I’ve been putting off covering this topic because there are so many parts to it that I worried that I’d end up just spouting technical things and confuse everyone. With that in mind, I focussed on probably the most confusing and important part of the whole crop vs full frame sensor debate for portrait photographers in this weeks video, but I want to go deeper in this post. The video is here:

Let’s start at the beginning. The sensor is the light-sensitive area of the inside of your camera which reads the image coming through from the lens and captures the pixel data there as an image. When we talk about full frame or cropped cameras, we’re actually talking about the sensor. The sensors are different sizes.

The difference between the dimensions of each sensor, with full frame being industry standard (the same dimensions as 35mm film, coincidentally), is the “crop factor” – a term you may know well. Here’s a rough explanation of this in practice (apologies for my not straight arrows):

As you can see, 36 divided by 23.6 is 1.53. This is usually rounded further, to 1.5. So this camera has 1.5x as a crop factor. Knowing this number is sometimes useful, but usually it’s just a number that exists and there it is.

Now, where this becomes relevant is when you use full frame lenses on crop sensor cameras, or really just any lens on a cropped sensor camera in the past. Stick with me here, there are exceptions and inventions to help us out but I’ll get to that in a second.

Lenses have circular openings but sensors are rectangular. The image does come into the camera as a circle, and the sensor only sees the parts that fall within its 4 straight sides. The extra curvy bits are discarded, never read. With a full frame lens on a full frame sensor, the image that comes in ends up just about perfectly sized to have as little “chopped” off as possible.

However, when you pop that lens onto a cropped sensor, the image reaching the sensor is exactly the same size – that doesn’t change. In fact, all you end up with is a smaller rectangle picking the middle section and it discards all the extra bits, they’re never read. Again, a diagram from me to explain:

There are a number of impacts that this ^ has on you and your photography. One is that with lots of the image spilling outside of the sensor, you’re actually wasting some light. This means that your images will probably be darker on a cropped camera than on a full-frame camera at the same exposure values in the same scene.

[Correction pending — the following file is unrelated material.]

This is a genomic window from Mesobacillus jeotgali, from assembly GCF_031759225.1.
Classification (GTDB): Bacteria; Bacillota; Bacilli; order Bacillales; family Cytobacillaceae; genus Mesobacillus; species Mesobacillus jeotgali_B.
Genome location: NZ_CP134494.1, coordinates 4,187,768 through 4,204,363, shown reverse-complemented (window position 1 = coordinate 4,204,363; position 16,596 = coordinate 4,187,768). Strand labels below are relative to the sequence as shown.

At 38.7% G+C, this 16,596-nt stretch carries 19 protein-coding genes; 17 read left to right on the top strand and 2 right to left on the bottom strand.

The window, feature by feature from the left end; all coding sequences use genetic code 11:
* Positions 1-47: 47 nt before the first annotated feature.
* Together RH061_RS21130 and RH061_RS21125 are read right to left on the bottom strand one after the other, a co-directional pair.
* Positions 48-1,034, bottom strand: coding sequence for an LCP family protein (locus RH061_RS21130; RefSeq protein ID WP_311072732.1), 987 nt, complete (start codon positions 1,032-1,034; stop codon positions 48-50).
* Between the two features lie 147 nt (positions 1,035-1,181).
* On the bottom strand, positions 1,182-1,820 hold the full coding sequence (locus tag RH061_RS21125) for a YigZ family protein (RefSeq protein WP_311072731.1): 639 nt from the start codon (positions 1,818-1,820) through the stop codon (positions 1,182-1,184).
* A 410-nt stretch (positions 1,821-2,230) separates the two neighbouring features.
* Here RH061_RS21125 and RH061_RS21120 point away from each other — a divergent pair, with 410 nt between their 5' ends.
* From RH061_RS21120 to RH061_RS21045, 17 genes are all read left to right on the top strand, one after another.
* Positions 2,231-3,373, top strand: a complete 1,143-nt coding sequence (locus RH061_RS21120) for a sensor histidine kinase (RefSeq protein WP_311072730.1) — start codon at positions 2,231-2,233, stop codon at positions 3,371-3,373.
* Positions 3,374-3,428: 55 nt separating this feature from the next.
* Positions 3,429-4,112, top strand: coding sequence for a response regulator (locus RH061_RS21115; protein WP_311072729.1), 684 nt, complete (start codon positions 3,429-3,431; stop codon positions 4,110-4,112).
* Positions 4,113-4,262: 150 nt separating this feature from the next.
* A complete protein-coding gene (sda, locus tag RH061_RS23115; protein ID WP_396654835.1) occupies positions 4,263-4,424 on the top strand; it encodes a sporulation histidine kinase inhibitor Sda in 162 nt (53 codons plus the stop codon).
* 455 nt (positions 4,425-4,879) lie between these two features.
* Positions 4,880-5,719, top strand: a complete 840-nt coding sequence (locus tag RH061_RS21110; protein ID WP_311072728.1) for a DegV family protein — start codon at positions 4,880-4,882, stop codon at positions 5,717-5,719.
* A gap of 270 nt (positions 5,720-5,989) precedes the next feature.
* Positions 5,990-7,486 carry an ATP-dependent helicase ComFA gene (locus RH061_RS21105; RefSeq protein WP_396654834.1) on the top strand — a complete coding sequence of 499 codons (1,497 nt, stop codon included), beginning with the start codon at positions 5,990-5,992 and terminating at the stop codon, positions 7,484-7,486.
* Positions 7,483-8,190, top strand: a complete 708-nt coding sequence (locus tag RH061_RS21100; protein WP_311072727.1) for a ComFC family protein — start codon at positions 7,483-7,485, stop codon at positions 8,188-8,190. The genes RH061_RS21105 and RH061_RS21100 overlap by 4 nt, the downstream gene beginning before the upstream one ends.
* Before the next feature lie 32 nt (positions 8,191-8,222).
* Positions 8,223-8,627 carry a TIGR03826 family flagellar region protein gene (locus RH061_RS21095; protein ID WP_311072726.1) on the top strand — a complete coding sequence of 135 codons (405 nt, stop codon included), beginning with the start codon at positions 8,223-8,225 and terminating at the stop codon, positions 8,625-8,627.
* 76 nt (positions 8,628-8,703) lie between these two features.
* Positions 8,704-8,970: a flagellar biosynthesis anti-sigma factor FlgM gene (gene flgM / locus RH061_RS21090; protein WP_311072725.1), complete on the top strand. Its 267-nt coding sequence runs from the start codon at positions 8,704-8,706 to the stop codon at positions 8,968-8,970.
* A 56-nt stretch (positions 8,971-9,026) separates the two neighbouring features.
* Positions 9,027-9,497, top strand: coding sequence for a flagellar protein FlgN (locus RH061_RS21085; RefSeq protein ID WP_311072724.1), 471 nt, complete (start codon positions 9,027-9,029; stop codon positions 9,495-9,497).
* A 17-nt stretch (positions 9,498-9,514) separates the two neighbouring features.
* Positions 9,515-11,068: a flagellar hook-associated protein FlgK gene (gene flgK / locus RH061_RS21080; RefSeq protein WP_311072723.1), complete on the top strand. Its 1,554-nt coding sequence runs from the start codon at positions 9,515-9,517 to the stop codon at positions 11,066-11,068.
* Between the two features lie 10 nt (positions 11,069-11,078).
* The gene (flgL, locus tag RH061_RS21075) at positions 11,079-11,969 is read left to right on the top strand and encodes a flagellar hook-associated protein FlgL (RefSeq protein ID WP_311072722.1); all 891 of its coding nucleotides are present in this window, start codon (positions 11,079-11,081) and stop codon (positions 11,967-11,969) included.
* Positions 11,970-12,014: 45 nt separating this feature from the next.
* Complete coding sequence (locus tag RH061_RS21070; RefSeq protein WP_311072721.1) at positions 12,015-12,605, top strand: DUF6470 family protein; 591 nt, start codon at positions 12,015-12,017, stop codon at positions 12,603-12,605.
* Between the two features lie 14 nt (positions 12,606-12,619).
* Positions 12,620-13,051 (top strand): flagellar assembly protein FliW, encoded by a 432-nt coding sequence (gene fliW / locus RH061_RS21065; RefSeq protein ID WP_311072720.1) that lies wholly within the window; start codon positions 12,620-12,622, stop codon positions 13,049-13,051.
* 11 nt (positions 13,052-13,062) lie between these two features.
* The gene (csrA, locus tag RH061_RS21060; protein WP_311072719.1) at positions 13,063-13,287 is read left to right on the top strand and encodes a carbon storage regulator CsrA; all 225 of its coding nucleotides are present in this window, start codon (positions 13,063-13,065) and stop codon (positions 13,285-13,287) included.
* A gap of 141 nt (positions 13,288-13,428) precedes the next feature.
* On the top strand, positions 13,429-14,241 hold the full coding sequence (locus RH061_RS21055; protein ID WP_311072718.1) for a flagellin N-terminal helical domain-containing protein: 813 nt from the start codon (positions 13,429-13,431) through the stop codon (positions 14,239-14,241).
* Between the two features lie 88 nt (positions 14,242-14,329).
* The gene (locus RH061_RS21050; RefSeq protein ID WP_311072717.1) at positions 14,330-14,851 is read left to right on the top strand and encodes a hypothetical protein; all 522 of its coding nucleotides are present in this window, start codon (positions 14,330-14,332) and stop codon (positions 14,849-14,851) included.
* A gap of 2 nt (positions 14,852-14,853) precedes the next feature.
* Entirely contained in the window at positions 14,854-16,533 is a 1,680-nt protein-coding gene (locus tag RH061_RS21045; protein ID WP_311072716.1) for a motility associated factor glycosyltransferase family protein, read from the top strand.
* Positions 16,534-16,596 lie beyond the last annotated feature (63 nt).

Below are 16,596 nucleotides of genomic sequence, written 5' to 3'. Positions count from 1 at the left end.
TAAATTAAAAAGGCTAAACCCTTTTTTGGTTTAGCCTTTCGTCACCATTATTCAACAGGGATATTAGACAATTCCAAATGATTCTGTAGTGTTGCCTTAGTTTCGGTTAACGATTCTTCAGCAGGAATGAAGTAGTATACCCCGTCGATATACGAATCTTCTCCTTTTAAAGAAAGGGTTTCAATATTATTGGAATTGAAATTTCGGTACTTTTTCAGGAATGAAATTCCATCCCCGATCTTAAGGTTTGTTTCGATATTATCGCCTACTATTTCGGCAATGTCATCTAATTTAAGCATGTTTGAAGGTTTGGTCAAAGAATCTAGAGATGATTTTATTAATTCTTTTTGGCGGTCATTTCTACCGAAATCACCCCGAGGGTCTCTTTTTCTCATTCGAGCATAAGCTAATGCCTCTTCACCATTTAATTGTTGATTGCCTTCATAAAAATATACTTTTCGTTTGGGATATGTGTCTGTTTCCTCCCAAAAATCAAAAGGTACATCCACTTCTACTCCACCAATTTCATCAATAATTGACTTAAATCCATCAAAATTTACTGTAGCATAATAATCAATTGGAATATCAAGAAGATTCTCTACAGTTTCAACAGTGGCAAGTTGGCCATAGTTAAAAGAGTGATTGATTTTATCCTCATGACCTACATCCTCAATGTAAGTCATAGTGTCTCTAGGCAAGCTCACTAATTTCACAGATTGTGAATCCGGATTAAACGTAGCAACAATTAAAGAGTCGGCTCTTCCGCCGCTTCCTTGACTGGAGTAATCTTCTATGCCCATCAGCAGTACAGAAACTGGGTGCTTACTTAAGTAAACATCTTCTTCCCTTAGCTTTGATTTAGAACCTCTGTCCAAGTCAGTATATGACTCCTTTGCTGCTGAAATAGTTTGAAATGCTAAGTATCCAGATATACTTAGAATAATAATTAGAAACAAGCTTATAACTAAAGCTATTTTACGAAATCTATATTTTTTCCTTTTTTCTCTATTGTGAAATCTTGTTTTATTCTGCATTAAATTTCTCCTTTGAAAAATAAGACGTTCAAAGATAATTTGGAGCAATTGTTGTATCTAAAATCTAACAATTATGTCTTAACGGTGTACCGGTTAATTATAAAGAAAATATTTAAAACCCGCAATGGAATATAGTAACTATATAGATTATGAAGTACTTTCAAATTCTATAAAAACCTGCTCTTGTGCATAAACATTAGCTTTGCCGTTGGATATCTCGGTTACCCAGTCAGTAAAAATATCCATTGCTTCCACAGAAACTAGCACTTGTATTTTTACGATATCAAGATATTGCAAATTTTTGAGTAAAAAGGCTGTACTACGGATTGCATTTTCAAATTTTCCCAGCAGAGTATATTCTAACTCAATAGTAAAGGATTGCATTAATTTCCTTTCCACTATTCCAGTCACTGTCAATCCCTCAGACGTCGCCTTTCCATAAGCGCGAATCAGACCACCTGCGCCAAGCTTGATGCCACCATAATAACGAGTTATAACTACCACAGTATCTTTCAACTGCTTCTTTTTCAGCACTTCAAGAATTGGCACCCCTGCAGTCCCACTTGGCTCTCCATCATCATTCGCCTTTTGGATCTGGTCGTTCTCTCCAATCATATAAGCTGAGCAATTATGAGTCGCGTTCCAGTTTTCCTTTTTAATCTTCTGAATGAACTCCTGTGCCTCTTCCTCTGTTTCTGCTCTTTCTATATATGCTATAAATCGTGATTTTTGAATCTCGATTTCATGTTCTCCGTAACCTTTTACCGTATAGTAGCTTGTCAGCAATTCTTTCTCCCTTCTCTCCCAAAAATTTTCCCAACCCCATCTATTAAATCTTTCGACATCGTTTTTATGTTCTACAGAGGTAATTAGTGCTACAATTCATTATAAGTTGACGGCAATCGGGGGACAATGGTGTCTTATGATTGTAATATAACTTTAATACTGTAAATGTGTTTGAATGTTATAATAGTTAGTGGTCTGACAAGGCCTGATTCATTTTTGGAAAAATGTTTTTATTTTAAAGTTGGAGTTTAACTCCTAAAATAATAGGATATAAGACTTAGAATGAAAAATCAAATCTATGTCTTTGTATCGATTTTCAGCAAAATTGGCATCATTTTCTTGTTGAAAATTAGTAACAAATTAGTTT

This is a consideration, and one you should have in your mind, but for me and the questions I get asked, which are almost all exclusively to do with bokeh and backgrounds, it has another implications. The literal crop.

So we’ve established that the sensor is smaller but the image gets thrown at it exactly the same – this means that if you (with a crop sensor) want to get the entire dog in the frame with the same set-up and composition as me (on a full-frame camera), you need to be further away. Using the screengrabs from the video at the top, this crop in is about this much:

Full frame left, cropped sensor right.

Your focal length isn’t changing – it is not changing. Yes, the reach is similar to that of 1.53x whatever focal length the lens is, but there aren’t all the other benefits that longer lenses have in play (compression, bokeh rendition etc). It’s not the focal length that is changing, it’s the amount of the image that is being discarded by the sensor (see the second diagram earlier).

Ok so we get that, but what does this actually mean? Well, you know that getting blurry backgrounds is a mixture of things, with my favourite and most important one being relative distances. The distance between you and the subject has a dramatic effect on the background, along with the distance between the subject and the background.

So using this knowledge and applying the crop sensor knowledge, we can already understand that when you move further away to take the same shot in the same location, you’ll impact the bokeh and therefore, you’ll impact the blurryness of the background. Like so:

So what can you do? Well, 3 things actually:

  • Move the subject further away from the background as you move further away from them
  • Use a SpeedBooster to make the image shrink to fit onto the sensor
  • Use the crop factor divided by the aperture at the crop factored focal length

That last one is probably a bit “whaaaaaa?!>£@[email protected]£@!?!” – break it down.

If I’m shooting full frame at 200mm, f2.8, to get the “same” image, you just need to be doing the maths:

  • 200mm divided by a 1.53 crop factor is about 130mm.
  • 2.8 divided by 1.53 is about 1.8.

So for us to have the same image in this scenario, you need to be using a 135 (closest option) 1.8 lens at f1.8 to match up.

This crop and aperture factor calculation is pretty reliable, except for when it isn’t possible. Say I’m on the 105 1.4 at f1.4 with my full frame camera:

  • 105mm divided by 1.53 is about 68mm
  • 1.4 divided by 1.53 is about 0.9

68mm f0.9 lenses do not exist and if they did, they’d be CRAZY MONEY.

So yeah, for me, this is the real impact of crop vs full frame cameras in portraiture. There’s a lot more to the physics and the tech but really, is that needed? If you have a crop sensor camera, no problem! Just be hyper-aware of your distances 🙂